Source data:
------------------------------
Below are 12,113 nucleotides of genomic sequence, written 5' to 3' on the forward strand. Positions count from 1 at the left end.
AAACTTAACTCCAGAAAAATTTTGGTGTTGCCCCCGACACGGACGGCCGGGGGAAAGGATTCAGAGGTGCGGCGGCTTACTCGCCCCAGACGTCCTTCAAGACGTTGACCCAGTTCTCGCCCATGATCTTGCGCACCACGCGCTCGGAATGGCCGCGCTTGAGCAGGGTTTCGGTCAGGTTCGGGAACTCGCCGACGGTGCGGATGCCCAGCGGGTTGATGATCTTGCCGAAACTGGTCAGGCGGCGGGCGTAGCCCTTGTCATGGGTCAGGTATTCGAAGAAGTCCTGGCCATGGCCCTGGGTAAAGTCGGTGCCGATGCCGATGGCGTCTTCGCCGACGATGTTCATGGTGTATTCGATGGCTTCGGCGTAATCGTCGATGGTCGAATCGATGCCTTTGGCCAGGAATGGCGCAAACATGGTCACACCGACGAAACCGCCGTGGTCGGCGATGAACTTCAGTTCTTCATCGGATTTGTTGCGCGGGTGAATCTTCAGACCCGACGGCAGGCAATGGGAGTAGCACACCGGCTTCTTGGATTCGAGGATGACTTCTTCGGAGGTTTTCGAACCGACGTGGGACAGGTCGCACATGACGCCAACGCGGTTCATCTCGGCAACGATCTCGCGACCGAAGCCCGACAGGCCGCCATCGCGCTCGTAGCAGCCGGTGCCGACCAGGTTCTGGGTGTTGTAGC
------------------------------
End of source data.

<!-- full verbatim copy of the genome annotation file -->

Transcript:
Below are 12,113 nucleotides of genomic sequence, written 5' to 3' on the forward strand. Positions count from 1 at the left end.
AAACTTAACTCCAGAAAAATTTTGGTGTTGCCCCCGACACGGACGGCCGGGGGAAAGGATTCAGAGGTGCGGCGGCTTACTCGCCCCAGACGTCCTTCAAGACGTTGACCCAGTTCTCGCCCATGATCTTGCGCACCACGCGCTCGGAATGGCCGCGCTTGAGCAGGGTTTCGGTCAGGTTCGGGAACTCGCCGACGGTGCGGATGCCCAGCGGGTTGATGATCTTGCCGAAACTGGTCAGGCGGCGGGCGTAGCCCTTGTCATGGGTCAGGTATTCGAAGAAGTCCTGGCCATGGCCCTGGGTAAAGTCGGTGCCGATGCCGATGGCGTCTTCGCCGACGATGTTCATGGTGTATTCGATGGCTTCGGCGTAATCGTCGATGGTCGAATCGATGCCTTTGGCCAGGAATGGCGCAAACATGGTCACACCGACGAAACCGCCGTGGTCGGCGATGAACTTCAGTTCTTCATCGGATTTGTTGCGCGGGTGAATCTTCAGACCCGACGGCAGGCAATGGGAGTAGCACACCGGCTTCTTGGATTCGAGGATGACTTCTTCGGAGGTTTTCGAACCGACGTGGGACAGGTCGCACATGACGCCAACGCGGTTCATCTCGGCAACGATCTCGCGACCGAAGCCCGACAGGCCGCCATCGCGCTCGTAGCAGCCGGTGCCGACCAGGTTCTGGGTGTTGTAGC